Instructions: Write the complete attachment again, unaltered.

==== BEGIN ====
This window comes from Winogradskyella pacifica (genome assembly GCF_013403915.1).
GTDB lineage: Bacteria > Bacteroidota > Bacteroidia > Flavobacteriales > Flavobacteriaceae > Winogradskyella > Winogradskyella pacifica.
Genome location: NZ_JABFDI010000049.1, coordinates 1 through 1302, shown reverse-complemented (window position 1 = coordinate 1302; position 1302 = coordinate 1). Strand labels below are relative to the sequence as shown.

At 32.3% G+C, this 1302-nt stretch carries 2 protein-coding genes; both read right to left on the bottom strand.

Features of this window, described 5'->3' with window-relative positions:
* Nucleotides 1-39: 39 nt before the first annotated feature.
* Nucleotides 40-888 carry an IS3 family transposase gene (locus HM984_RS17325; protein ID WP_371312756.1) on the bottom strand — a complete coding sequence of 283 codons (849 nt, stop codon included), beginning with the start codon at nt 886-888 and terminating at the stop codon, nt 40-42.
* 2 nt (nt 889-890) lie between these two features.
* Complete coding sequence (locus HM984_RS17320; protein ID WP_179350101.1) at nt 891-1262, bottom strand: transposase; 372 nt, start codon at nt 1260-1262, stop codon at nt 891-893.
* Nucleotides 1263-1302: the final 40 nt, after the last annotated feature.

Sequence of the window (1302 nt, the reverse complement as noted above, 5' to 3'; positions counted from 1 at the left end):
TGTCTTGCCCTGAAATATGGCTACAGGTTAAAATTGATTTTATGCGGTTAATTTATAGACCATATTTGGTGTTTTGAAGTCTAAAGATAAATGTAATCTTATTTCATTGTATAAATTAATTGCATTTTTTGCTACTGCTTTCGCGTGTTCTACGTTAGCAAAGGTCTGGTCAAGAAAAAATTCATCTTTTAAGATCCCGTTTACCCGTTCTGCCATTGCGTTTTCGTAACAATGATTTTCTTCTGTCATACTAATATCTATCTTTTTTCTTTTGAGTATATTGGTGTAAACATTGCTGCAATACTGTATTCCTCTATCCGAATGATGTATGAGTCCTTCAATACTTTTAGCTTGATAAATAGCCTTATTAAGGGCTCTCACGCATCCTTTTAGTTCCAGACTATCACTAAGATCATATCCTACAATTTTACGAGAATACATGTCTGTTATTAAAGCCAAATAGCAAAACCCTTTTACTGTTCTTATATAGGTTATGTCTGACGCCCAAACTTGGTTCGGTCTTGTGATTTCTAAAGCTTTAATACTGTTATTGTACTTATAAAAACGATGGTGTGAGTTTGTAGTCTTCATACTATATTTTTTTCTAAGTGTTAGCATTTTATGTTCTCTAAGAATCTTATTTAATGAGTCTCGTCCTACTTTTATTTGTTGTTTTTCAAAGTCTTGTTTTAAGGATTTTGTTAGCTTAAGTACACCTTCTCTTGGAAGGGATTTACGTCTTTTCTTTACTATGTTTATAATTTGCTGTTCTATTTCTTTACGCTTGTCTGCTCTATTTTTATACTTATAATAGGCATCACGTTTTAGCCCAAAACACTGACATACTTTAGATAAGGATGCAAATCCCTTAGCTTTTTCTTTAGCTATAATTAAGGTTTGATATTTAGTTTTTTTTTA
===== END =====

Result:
This window comes from Winogradskyella pacifica (genome assembly GCF_013403915.1).
GTDB lineage: Bacteria > Bacteroidota > Bacteroidia > Flavobacteriales > Flavobacteriaceae > Winogradskyella > Winogradskyella pacifica.
Genome location: NZ_JABFDI010000049.1, coordinates 1 through 1302, shown reverse-complemented (window position 1 = coordinate 1302; position 1302 = coordinate 1). Strand labels below are relative to the sequence as shown.

At 32.3% G+C, this 1302-nt stretch carries 2 protein-coding genes; both read right to left on the bottom strand.

Features of this window, described 5'->3' with window-relative positions:
* Nucleotides 1-39: 39 nt before the first annotated feature.
* Nucleotides 40-888 carry an IS3 family transposase gene (locus HM984_RS17325; protein ID WP_371312756.1) on the bottom strand — a complete coding sequence of 283 codons (849 nt, stop codon included), beginning with the start codon at nt 886-888 and terminating at the stop codon, nt 40-42.
* 2 nt (nt 889-890) lie between these two features.
* Complete coding sequence (locus HM984_RS17320; protein ID WP_179350101.1) at nt 891-1262, bottom strand: transposase; 372 nt, start codon at nt 1260-1262, stop codon at nt 891-893.
* Nucleotides 1263-1302: the final 40 nt, after the last annotated feature.

Sequence of the window (1302 nt, the reverse complement as noted above, 5' to 3'; positions counted from 1 at the left end):
TGTCTTGCCCTGAAATATGGCTACAGGTTAAAATTGATTTTATGCGGTTAATTTATAGACCATATTTGGTGTTTTGAAGTCTAAAGATAAATGTAATCTTATTTCATTGTATAAATTAATTGCATTTTTTGCTACTGCTTTCGCGTGTTCTACGTTAGCAAAGGTCTGGTCAAGAAAAAATTCATCTTTTAAGATCCCGTTTACCCGTTCTGCCATTGCGTTTTCGTAACAATGATTTTCTTCTGTCATACTAATATCTATCTTTTTTCTTTTGAGTATATTGGTGTAAACATTGCTGCAATACTGTATTCCTCTATCCGAATGATGTATGAGTCCTTCAATACTTTTAGCTTGATAAATAGCCTTATTAAGGGCTCTCACGCATCCTTTTAGTTCCAGACTATCACTAAGATCATATCCTACAATTTTACGAGAATACATGTCTGTTATTAAAGCCAAATAGCAAAACCCTTTTACTGTTCTTATATAGGTTATGTCTGACGCCCAAACTTGGTTCGGTCTTGTGATTTCTAAAGCTTTAATACTGTTATTGTACTTATAAAAACGATGGTGTGAGTTTGTAGTCTTCATACTATATTTTTTTCTAAGTGTTAGCATTTTATGTTCTCTAAGAATCTTATTTAATGAGTCTCGTCCTACTTTTATTTGTTGTTTTTCAAAGTCTTGTTTTAAGGATTTTGTTAGCTTAAGTACACCTTCTCTTGGAAGGGATTTACGTCTTTTCTTTACTATGTTTATAATTTGCTGTTCTATTTCTTTACGCTTGTCTGCTCTATTTTTATACTTATAATAGGCATCACGTTTTAGCCCAAAACACTGACATACTTTAGATAAGGATGCAAATCCCTTAGCTTTTTCTTTAGCTATAATTAAGGTTTGATATTTAGTTTTTTTTTA